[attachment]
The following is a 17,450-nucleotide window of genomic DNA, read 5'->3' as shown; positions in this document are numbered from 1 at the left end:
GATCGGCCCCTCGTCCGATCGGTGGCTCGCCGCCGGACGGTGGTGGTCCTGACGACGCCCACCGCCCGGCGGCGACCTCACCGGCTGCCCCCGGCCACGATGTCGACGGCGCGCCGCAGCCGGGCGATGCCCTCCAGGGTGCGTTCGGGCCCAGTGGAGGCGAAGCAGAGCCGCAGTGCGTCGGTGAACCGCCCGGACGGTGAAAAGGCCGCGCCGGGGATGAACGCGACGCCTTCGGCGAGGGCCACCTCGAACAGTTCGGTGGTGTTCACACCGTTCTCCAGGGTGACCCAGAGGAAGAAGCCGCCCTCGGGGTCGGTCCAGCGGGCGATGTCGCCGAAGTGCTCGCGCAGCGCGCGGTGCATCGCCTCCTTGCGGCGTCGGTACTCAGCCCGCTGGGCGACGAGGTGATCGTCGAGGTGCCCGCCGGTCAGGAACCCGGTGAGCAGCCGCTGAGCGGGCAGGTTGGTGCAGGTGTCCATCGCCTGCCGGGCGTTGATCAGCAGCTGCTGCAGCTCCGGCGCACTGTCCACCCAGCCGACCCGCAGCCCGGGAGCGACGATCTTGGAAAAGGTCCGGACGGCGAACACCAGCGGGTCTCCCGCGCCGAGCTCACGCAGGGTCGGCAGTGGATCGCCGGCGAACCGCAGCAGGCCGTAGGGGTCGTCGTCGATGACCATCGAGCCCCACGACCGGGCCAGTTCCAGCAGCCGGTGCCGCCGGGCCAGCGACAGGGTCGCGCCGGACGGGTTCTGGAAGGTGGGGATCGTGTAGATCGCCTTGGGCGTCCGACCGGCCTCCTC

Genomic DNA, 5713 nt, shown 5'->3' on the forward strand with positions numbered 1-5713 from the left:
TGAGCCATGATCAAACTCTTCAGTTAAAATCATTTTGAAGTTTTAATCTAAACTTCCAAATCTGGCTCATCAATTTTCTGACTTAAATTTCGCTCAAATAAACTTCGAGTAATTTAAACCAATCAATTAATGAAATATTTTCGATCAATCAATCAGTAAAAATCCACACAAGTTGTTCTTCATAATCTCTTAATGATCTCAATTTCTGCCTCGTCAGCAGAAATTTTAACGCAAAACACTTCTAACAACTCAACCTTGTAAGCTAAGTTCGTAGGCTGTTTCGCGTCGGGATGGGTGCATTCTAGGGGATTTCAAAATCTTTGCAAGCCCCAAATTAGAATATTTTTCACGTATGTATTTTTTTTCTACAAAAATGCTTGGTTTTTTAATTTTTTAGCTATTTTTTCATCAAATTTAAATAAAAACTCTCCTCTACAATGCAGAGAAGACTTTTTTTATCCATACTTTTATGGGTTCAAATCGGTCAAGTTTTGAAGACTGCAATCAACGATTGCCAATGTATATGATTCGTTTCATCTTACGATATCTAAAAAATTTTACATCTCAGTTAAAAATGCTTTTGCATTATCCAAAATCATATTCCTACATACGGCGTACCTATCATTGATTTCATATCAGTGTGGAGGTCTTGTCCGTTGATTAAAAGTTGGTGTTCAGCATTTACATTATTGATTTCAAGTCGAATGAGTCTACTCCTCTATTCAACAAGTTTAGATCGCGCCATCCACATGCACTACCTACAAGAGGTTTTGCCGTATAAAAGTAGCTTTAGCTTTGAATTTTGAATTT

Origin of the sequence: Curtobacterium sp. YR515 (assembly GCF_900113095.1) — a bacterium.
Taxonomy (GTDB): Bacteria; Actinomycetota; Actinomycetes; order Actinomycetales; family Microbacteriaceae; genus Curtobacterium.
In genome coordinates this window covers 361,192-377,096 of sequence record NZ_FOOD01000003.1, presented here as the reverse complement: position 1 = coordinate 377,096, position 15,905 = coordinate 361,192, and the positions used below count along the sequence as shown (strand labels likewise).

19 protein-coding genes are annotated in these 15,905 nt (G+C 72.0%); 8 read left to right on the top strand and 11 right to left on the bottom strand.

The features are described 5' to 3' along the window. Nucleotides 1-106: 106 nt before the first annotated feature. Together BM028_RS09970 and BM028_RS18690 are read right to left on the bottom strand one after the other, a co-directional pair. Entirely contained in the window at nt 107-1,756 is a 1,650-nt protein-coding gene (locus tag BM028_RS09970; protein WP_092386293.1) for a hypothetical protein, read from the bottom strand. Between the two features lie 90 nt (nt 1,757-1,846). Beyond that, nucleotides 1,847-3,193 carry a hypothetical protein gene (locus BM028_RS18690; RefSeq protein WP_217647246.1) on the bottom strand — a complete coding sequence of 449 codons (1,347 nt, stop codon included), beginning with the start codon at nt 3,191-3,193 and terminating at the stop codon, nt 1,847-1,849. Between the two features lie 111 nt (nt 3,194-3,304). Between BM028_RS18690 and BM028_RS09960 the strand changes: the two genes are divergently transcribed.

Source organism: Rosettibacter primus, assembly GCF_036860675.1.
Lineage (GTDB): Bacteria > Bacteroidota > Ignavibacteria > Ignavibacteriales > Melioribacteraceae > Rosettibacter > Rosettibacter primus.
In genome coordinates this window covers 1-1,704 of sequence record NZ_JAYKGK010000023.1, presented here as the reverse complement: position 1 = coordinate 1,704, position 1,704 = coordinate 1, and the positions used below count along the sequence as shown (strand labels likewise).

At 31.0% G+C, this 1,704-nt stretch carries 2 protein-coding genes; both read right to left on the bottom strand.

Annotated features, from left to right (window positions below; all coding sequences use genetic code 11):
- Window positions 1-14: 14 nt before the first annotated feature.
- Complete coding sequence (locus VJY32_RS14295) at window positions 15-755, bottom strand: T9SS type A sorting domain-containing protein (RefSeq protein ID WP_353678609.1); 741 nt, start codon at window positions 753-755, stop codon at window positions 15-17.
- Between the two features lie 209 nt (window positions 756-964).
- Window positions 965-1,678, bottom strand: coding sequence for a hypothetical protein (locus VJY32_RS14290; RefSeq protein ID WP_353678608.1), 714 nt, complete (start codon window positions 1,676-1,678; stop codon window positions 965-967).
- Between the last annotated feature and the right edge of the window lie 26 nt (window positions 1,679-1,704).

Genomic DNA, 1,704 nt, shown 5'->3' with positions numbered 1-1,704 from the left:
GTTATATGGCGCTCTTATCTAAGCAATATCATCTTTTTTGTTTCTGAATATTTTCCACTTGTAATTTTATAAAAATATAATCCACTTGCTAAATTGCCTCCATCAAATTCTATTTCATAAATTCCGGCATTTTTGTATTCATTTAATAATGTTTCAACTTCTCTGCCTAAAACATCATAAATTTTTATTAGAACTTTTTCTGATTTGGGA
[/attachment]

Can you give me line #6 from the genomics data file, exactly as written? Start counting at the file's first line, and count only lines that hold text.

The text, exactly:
Taxonomy (GTDB): Bacteria; Actinomycetota; Actinomycetes; order Actinomycetales; family Microbacteriaceae; genus Curtobacterium.